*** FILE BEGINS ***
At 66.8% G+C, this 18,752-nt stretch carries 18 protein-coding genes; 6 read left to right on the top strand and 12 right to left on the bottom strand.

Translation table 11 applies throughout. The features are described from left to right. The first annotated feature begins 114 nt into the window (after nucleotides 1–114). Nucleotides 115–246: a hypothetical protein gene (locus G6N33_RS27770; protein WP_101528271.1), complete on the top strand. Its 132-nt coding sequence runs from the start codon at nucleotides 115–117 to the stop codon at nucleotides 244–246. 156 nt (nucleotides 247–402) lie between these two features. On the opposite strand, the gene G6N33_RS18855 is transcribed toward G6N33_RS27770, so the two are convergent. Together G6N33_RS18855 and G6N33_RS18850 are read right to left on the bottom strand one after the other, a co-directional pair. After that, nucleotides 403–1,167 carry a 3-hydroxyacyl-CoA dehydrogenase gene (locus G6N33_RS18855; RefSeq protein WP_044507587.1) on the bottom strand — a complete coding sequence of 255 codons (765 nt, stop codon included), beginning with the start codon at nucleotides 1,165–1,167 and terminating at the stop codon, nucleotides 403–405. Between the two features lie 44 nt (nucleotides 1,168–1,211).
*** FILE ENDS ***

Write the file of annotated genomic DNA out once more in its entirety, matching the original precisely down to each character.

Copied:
At 66.8% G+C, this 18,752-nt stretch carries 18 protein-coding genes; 6 read left to right on the top strand and 12 right to left on the bottom strand.

Translation table 11 applies throughout. The features are described from left to right. The first annotated feature begins 114 nt into the window (after nucleotides 1–114). Nucleotides 115–246: a hypothetical protein gene (locus G6N33_RS27770; protein WP_101528271.1), complete on the top strand. Its 132-nt coding sequence runs from the start codon at nucleotides 115–117 to the stop codon at nucleotides 244–246. 156 nt (nucleotides 247–402) lie between these two features. On the opposite strand, the gene G6N33_RS18855 is transcribed toward G6N33_RS27770, so the two are convergent. Together G6N33_RS18855 and G6N33_RS18850 are read right to left on the bottom strand one after the other, a co-directional pair. After that, nucleotides 403–1,167 carry a 3-hydroxyacyl-CoA dehydrogenase gene (locus G6N33_RS18855; RefSeq protein WP_044507587.1) on the bottom strand — a complete coding sequence of 255 codons (765 nt, stop codon included), beginning with the start codon at nucleotides 1,165–1,167 and terminating at the stop codon, nucleotides 403–405. Between the two features lie 44 nt (nucleotides 1,168–1,211).